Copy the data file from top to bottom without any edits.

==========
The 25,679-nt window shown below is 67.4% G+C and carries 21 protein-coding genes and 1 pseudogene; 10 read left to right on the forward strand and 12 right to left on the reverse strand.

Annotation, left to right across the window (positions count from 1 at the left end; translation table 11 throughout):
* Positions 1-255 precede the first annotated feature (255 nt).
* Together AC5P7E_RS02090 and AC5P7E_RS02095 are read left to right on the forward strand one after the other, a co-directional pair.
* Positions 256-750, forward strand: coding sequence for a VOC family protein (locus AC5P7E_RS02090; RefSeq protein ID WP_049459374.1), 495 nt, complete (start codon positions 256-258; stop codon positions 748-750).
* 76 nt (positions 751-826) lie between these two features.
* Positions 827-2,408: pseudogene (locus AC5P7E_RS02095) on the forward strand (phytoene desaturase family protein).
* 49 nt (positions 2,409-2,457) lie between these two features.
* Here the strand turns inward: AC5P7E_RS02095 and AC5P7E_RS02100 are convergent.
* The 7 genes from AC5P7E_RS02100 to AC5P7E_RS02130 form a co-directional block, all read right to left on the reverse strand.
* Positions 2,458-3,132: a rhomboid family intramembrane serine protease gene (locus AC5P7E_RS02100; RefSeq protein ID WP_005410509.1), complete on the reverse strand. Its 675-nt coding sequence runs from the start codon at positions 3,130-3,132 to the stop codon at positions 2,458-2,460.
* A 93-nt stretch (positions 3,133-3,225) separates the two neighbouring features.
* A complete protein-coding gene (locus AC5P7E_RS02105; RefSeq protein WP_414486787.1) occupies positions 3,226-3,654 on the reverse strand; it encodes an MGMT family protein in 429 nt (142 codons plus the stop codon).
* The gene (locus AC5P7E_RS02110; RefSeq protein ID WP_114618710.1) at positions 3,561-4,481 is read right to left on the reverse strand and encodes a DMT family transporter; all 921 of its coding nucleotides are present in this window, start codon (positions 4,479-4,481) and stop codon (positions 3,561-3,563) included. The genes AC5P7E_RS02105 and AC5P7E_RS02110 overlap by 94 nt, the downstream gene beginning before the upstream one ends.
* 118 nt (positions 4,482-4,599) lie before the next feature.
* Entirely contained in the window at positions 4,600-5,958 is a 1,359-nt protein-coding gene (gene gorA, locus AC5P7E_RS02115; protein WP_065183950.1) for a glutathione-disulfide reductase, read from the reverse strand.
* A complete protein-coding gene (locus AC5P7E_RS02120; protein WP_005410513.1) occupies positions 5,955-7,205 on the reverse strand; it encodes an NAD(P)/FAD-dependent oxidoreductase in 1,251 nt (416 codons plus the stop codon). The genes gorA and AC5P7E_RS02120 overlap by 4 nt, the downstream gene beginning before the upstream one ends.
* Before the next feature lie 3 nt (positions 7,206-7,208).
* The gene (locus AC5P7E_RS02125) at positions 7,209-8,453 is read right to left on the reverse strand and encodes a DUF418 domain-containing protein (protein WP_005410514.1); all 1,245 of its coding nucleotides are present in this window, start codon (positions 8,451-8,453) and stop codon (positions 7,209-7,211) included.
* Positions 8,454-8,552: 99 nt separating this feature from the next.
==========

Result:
The 25,679-nt window shown below is 67.4% G+C and carries 21 protein-coding genes and 1 pseudogene; 10 read left to right on the forward strand and 12 right to left on the reverse strand.

Annotation, left to right across the window (positions count from 1 at the left end; translation table 11 throughout):
* Positions 1-255 precede the first annotated feature (255 nt).
* Together AC5P7E_RS02090 and AC5P7E_RS02095 are read left to right on the forward strand one after the other, a co-directional pair.
* Positions 256-750, forward strand: coding sequence for a VOC family protein (locus AC5P7E_RS02090; RefSeq protein ID WP_049459374.1), 495 nt, complete (start codon positions 256-258; stop codon positions 748-750).
* 76 nt (positions 751-826) lie between these two features.
* Positions 827-2,408: pseudogene (locus AC5P7E_RS02095) on the forward strand (phytoene desaturase family protein).
* 49 nt (positions 2,409-2,457) lie between these two features.
* Here the strand turns inward: AC5P7E_RS02095 and AC5P7E_RS02100 are convergent.
* The 7 genes from AC5P7E_RS02100 to AC5P7E_RS02130 form a co-directional block, all read right to left on the reverse strand.
* Positions 2,458-3,132: a rhomboid family intramembrane serine protease gene (locus AC5P7E_RS02100; RefSeq protein ID WP_005410509.1), complete on the reverse strand. Its 675-nt coding sequence runs from the start codon at positions 3,130-3,132 to the stop codon at positions 2,458-2,460.
* A 93-nt stretch (positions 3,133-3,225) separates the two neighbouring features.
* A complete protein-coding gene (locus AC5P7E_RS02105; RefSeq protein WP_414486787.1) occupies positions 3,226-3,654 on the reverse strand; it encodes an MGMT family protein in 429 nt (142 codons plus the stop codon).
* The gene (locus AC5P7E_RS02110; RefSeq protein ID WP_114618710.1) at positions 3,561-4,481 is read right to left on the reverse strand and encodes a DMT family transporter; all 921 of its coding nucleotides are present in this window, start codon (positions 4,479-4,481) and stop codon (positions 3,561-3,563) included. The genes AC5P7E_RS02105 and AC5P7E_RS02110 overlap by 94 nt, the downstream gene beginning before the upstream one ends.
* 118 nt (positions 4,482-4,599) lie before the next feature.
* Entirely contained in the window at positions 4,600-5,958 is a 1,359-nt protein-coding gene (gene gorA, locus AC5P7E_RS02115; protein WP_065183950.1) for a glutathione-disulfide reductase, read from the reverse strand.
* A complete protein-coding gene (locus AC5P7E_RS02120; protein WP_005410513.1) occupies positions 5,955-7,205 on the reverse strand; it encodes an NAD(P)/FAD-dependent oxidoreductase in 1,251 nt (416 codons plus the stop codon). The genes gorA and AC5P7E_RS02120 overlap by 4 nt, the downstream gene beginning before the upstream one ends.
* Before the next feature lie 3 nt (positions 7,206-7,208).
* The gene (locus AC5P7E_RS02125) at positions 7,209-8,453 is read right to left on the reverse strand and encodes a DUF418 domain-containing protein (protein WP_005410514.1); all 1,245 of its coding nucleotides are present in this window, start codon (positions 8,451-8,453) and stop codon (positions 7,209-7,211) included.
* Positions 8,454-8,552: 99 nt separating this feature from the next.